Strongly seconded. The Tamron 28-75/2.8 is the walkaround lens I use at most conventions, though admittedly, on a Canon body, not a Nikon. On a digital 1.5x - 1.6x crop body, it runs from normal aspect to medium telephoto, and is a great lens for cosplay photography during convention space for hall cosplay. At a distance of about 8', you can get a full body shot, and closing in to about 6-7' at full zoom, you can get a fairly tight half body shot. I spend 75% of my time on this lens, and I love it to death. It's a well-loved lens on the DPReview forums, mainly because the brand name equivalents cost >$1k (Canon's runs about $1100, Nikon's runs about $1400 on B&H, which is cheaper than retail), compared to the ~$400-500 street price for the Tamron, but the Tamron still performs admirably compared to the brand names, to the point that for the budget photographer, it's a bargain.

A really good copy can be sharp at f/2.8. I find mine just a hair soft there, but acceptable. My bigger concern was just making sure focusing was accurate. At f/4, this thing can be tack sharp, and a lens of beauty. If you're going to go with the Tamron, by all means, find a store where you can try the exact lens out before you buy it. Any good camera store will allow you to do this. It's worth the slight premium you might have to pay over going online to get a good copy.

As a macro lens, it really is only by textual definition of such, and not really a macro lens by any serious means. It's about as macro a macro lens as a macro setting will do on a compact digital, to be honest. By Test Type's note, given a sensor of 23.7mm across and 15.5mm wide (the D70s' sensor), the smallest object you can photograph while filling the frame with the Tamron is going to be ~9.2cm long and ~6cm wide. Most insects are smaller than that, for example, short of maybe a stick bug. You can certainly photograph smaller insects, but compositionally, you'll never be able to fill the frame with them. If you need serious macro capability, the only real choice is to invest in a real macro lens.

Im with Jason. Only thing I will argue is outside of cosplay photography 80-200 isnt bad. (As Jason said, its flattering.)

If you have room for that, as in a studio with 25-70ish ft (8m-23m) of length to play with, this is GREAT STUFF.

As a walk around lens, though, you'll find yourself far too cramped. Cons are NOTABLY limited space venues. Its a trade off, and typically it seems that the distortion and unflattery of a wider angle lens has become an accepted flaw in cosplay photography. (At least from images ive seen, and the reactions to those images by the cosplayers.)

Bruce
::sigh:: If only more of us could get 25' studios. XD

I've done portraits at about 20' before, using a Canon 70-200/2.8IS. I was getting lazy because I was prepping for a concert (where a long fast lens like that is helpful). It really does flatten the perspective. But having to stretch the full length of a floor space because I wanted a full body shot was just evil. XD If you're just doing half-body shots, you can get away certainly with a 70-200, but full body shots get damned annoying even at 70mm on 1.5-1.6x crop.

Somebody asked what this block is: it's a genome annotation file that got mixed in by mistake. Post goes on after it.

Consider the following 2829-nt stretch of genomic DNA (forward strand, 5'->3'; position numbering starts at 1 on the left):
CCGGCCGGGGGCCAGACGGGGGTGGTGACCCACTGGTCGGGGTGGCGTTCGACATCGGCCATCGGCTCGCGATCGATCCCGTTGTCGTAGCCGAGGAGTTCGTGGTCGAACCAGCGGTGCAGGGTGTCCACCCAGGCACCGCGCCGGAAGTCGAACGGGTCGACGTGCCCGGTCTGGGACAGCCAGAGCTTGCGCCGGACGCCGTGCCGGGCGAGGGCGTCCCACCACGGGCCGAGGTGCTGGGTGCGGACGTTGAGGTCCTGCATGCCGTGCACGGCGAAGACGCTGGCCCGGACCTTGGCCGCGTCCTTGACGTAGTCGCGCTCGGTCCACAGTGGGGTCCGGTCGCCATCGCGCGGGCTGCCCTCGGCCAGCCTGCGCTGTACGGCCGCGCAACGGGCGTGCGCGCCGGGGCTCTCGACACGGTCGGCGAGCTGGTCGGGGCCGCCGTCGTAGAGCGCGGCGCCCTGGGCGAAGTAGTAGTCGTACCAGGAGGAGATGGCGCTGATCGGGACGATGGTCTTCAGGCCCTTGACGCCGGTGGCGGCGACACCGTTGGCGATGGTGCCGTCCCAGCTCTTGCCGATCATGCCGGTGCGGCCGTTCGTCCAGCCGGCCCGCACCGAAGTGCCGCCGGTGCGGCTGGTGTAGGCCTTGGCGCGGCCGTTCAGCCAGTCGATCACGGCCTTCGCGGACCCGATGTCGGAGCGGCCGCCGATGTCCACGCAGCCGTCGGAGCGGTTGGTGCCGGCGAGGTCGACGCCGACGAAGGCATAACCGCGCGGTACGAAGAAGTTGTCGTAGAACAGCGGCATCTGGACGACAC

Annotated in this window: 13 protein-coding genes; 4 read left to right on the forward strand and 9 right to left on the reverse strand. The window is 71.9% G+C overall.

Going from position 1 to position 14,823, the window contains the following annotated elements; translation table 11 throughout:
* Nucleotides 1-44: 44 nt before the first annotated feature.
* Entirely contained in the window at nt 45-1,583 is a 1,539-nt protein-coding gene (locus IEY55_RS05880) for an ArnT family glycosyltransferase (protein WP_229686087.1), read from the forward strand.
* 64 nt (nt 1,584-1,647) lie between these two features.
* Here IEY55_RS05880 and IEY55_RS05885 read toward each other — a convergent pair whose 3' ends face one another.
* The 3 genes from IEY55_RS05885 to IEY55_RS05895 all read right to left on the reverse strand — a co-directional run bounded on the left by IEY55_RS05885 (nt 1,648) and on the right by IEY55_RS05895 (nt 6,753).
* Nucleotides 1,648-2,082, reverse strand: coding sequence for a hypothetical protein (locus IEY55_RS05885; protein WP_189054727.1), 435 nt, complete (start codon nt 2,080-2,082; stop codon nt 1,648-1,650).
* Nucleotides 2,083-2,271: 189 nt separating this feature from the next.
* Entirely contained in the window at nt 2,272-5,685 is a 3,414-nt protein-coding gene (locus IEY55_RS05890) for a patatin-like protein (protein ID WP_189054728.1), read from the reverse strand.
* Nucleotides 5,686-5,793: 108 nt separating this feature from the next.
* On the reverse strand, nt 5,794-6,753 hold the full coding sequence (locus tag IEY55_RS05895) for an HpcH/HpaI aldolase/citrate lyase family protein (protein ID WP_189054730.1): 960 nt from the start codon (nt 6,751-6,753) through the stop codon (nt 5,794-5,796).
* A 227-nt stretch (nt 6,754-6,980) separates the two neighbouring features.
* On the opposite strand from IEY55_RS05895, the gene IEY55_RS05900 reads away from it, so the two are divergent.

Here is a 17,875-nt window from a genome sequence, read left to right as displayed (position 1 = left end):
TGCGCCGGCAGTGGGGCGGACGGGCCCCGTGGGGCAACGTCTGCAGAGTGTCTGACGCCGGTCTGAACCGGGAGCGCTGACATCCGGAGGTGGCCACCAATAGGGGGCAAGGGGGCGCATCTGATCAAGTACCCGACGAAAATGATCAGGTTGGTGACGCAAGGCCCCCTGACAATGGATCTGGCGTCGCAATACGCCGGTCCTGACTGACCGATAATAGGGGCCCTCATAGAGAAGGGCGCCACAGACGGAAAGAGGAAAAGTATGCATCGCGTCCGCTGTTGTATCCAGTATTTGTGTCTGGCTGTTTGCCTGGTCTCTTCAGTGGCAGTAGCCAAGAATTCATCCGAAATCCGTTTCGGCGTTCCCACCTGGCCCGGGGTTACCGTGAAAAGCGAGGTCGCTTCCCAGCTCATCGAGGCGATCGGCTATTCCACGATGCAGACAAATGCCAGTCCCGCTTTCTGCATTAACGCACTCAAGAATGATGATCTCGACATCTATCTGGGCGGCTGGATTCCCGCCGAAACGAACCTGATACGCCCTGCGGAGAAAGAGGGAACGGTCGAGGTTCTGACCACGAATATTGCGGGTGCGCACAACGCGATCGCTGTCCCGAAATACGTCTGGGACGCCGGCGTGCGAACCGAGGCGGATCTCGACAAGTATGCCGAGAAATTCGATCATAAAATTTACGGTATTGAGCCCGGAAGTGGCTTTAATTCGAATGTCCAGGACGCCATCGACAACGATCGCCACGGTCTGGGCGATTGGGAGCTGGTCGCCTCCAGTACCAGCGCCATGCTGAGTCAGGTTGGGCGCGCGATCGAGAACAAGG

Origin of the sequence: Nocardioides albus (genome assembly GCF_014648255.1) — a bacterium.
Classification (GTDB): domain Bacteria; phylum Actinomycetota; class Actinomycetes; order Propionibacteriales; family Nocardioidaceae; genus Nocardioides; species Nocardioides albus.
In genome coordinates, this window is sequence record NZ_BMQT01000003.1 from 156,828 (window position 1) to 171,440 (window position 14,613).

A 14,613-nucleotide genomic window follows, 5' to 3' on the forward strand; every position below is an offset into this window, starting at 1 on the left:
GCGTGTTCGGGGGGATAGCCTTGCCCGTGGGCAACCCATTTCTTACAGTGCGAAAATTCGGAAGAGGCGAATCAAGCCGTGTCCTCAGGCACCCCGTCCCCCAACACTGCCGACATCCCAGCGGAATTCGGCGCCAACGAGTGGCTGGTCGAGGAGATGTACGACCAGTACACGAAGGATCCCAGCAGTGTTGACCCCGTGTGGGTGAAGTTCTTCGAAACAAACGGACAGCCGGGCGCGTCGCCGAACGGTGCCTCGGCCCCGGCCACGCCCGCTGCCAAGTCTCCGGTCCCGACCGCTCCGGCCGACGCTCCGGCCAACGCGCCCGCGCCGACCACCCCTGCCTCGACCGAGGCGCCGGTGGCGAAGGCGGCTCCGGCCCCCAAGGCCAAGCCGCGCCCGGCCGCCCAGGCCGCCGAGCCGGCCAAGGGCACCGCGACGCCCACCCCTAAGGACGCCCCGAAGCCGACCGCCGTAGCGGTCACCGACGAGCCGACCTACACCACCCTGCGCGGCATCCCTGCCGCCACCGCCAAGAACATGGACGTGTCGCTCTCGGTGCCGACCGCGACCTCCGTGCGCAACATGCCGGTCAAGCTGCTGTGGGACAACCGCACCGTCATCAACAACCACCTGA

Super No 1
07-11-2006, 12:00 AM
80-200 generally runs too long for portraiture at a normal distance (5-8', or about 2-3m). Yes, it can be used for portraiture (I know super_no_1 uses one for his shots, in fact, and gets pretty good shots with it), and in fact, arguably could produce a nicer portrait picture because of the flatter perspective at distance.

The 80-200 lens is my absolute favorite lens to use. The first time I really used it to shoot cosplay was AX 2004 and I liked the results. Originally, I bought it to shoot stage shows, but as a portrait lens, it works very well for me. Yes, you need a lot of room to use the lens so I tend to stick to areas of a convention where there is enough room to use it. Sure, I miss a lot of shots because I have the wrong lens on, but that's an acceptible trade-off.
Plus, it's a heavy lens.

Black Jack
07-11-2006, 09:01 AM
i allredy gat the 18-200 and it is prety good acutaly i cant fiand lots of cosplayers bat i gat a some nice pictures with it tnx evrybody

Cicada
07-16-2006, 06:27 AM
here's what I've got, and i'd reccomend every single one ;) :

17-55 DX
50mm 1.8
24-120 VR
70-200 VR

i kinda wanna replace the 24-120 with the 18-200 though, as a walkaround/all purpose for now because I'm waiting for the D2Xs, then my D70 will be my second camera with the complementary lens mounted. 70-200 VR is a great lens and is very good for portraiture [105mm minimum @ 1.5 crop]

Cikgu101
07-18-2006, 08:11 AM
How about the sigma 24-70mm F2.8 EX DG Macro <-- got this recently Performance is Very Satisfactory to me :rockon:
but
The Nikon 18-200 VR is equally as alluring :skidude2:

Black Jack
07-18-2006, 04:52 PM
yes the tamron AF18-200mm F/3,5-6,3 XR Di II LD Aspherical [IF] MACRO is graet it is a walkaround all perpes lans and it has allmost the same effect as a vr lans (atlist to me) so if you want to bay it go for it i did